Broody Hen!

After keeping chickens for almost a year now, we’ve had many varied and unusual experiences.  We’ve had losses to predators, funky and misshapen eggs, molting, and hatching (all par for the course and to be expected), but we’ve also had to hand-hatch chicks that couldn’t break out on their own (didn’t really see that one coming).  What we’re now seeing for the first time is a broody hen.

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Molly is our Bantam Splash Cochin hen.  About ten months ago, we found Molly and her brother/friend/baby daddy, Huck, at a Poultry Swap and couldn’t resist getting them.  They looked like this:

We were told they were both hens, which was what we’d wanted.  As they grew, it was clear that they were not both hens, as Huck’s plumage became quite beautiful, his comb and wattle more vibrant, his crow clear, and his egg-laying absent.

IMG_3758We are now quite pleased that the seller was wrong, because in addition to Molly’s adorable little toy-sized eggs, we have hatched six of their offspring.

Then, about a week ago, Molly started sitting.  We weren’t completely surprised because Cochins are famous for being fantastic brooders.  If any of our hens was going to go broody, Molly was the prime candidate.

She was on an egg in our mud room.  Our chickens lay all over the place, but we’ve gotten them down to three primary locations:  the hay bales in the garage/barn, the milk crates in the mud room, and (gasp!) the nesting boxes in the coop.  When everyone else retired to the coop one evening and she wasn’t there, we realized she might be broody, so we let her be.  We closed the mud room door to protect her from predators and went to bed.  The next morning, she was gone.  We waited to see if she was just eating or relieving herself, but she wasn’t.  She just wasn’t going to sit that egg after all.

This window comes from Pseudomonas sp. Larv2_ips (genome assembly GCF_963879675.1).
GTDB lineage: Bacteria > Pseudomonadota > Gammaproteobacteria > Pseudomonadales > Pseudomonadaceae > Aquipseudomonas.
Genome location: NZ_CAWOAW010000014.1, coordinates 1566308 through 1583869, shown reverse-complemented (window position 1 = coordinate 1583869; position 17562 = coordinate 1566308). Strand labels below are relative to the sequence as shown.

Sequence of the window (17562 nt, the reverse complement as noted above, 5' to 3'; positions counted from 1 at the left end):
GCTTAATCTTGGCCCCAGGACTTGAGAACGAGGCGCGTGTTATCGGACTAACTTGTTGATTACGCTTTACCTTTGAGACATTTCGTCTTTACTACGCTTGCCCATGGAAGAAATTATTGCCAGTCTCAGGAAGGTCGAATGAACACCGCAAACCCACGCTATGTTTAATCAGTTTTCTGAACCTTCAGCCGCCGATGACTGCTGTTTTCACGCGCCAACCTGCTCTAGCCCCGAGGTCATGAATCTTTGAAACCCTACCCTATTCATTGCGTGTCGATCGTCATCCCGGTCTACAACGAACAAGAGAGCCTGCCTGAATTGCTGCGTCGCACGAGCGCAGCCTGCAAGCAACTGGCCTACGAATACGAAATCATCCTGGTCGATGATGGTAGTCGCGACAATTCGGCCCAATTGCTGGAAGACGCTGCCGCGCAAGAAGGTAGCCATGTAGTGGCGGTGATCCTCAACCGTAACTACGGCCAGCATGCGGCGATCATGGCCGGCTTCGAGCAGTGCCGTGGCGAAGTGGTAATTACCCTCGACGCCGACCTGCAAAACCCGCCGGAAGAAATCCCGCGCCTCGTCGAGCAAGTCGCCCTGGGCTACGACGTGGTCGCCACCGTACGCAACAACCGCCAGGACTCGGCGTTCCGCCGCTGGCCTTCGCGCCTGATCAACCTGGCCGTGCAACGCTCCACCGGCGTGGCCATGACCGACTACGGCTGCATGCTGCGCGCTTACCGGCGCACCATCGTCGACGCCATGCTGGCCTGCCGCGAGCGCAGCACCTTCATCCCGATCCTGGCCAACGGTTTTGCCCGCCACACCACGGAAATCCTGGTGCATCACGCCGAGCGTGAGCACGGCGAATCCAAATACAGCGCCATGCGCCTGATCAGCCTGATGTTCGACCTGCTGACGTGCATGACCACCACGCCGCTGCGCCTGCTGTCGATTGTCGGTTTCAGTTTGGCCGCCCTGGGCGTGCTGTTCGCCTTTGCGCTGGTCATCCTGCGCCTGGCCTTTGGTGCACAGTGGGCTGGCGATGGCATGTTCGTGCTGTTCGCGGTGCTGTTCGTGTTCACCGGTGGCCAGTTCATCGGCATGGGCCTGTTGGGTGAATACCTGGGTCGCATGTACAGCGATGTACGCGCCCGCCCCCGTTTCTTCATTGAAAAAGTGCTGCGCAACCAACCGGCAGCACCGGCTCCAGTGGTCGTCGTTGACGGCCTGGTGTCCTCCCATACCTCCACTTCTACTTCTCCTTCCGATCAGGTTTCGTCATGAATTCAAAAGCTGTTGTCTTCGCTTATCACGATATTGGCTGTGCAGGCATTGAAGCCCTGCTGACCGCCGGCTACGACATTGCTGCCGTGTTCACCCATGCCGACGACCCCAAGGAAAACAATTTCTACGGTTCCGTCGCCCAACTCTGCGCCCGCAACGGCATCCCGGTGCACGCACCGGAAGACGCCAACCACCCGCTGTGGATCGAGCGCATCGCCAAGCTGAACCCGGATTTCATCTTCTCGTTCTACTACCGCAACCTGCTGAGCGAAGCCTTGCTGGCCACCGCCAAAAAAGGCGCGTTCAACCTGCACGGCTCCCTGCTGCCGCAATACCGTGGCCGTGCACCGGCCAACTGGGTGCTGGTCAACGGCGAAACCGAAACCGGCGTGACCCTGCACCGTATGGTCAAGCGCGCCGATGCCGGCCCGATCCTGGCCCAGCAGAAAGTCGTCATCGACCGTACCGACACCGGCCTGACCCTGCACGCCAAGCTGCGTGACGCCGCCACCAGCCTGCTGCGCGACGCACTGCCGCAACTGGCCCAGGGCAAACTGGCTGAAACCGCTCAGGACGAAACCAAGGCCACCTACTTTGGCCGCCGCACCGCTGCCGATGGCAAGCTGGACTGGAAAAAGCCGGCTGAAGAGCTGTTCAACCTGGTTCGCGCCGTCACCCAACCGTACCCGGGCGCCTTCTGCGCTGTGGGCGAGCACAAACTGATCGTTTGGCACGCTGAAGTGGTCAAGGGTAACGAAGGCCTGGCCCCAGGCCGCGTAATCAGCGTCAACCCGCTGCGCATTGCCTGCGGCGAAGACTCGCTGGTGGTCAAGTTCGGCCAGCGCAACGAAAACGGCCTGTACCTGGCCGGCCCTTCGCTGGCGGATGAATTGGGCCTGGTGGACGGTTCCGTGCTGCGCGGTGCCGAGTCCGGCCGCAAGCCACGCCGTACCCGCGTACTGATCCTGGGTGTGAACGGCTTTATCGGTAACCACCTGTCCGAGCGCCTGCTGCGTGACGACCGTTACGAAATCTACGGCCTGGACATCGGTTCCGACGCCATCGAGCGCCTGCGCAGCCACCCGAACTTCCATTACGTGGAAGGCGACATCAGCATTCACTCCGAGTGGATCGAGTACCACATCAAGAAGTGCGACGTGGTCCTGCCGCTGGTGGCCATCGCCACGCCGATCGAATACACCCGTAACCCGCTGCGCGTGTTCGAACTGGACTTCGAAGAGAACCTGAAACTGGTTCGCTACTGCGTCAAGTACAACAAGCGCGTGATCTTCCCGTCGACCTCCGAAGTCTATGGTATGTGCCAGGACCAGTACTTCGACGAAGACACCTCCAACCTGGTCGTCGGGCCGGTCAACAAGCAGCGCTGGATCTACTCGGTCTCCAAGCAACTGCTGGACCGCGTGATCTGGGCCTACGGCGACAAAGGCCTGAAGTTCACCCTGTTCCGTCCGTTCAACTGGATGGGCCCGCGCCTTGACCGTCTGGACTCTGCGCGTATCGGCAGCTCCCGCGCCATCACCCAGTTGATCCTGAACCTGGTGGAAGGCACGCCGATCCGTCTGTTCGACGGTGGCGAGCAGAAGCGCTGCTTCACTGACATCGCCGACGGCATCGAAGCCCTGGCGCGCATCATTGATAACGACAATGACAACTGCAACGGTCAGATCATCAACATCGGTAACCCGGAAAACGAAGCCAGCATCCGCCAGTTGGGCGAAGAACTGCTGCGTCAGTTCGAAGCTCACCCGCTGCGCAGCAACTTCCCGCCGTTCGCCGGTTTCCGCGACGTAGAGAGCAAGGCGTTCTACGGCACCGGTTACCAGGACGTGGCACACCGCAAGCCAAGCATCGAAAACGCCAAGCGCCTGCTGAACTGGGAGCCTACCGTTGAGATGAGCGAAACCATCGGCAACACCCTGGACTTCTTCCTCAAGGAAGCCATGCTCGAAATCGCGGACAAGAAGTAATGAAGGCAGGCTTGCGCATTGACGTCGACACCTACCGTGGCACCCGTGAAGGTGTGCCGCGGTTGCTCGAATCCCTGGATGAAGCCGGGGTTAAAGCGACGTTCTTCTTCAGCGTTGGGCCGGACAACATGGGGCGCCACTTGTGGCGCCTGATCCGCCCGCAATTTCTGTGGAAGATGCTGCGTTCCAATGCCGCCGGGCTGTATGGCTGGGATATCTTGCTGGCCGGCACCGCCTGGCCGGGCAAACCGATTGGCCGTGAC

A few days ago, she did it again.  She was on an egg for about six hours.  I looked at her and thought, “fool me once…” and took the egg from under her, assuming she would repeat the same behavior as before.  I was wrong.

She is still sitting there.  Today is the third day and now she has three eggs under her, none of them hers.  We set her up with some food and water nearby and have marked the crate “Leave Please” so that no one collects the eggs in her absence.  She’s only gotten up once since she started to sit these eggs, so this time, I think she means it.IMG_6841

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At one point, one of our Rhode Island Reds needed to lay.  She wanted to lay in the mudroom, but both crates were full.  Instead of finding another location, she climbed into Molly’s crate and laid the egg right next to her.

It was totally obnoxious.

I was able to grab the freshly-laid egg before Molly could tuck it underneath her.  I have since marked Molly’s three eggs with a washable marker so that I can determine her eggs from the ones I can collect.

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In the meantime, the other hens are dutifully laying eggs we can eat and some of them are actually doing it in the chicken coop.  Go figure.

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About applewoodfarm

Restaurateur, farmer, bartender, beekeeper, friend, wife, mother, dog lover, cat tolerater, chicken hypnotizer, blogger, and sometime yogi
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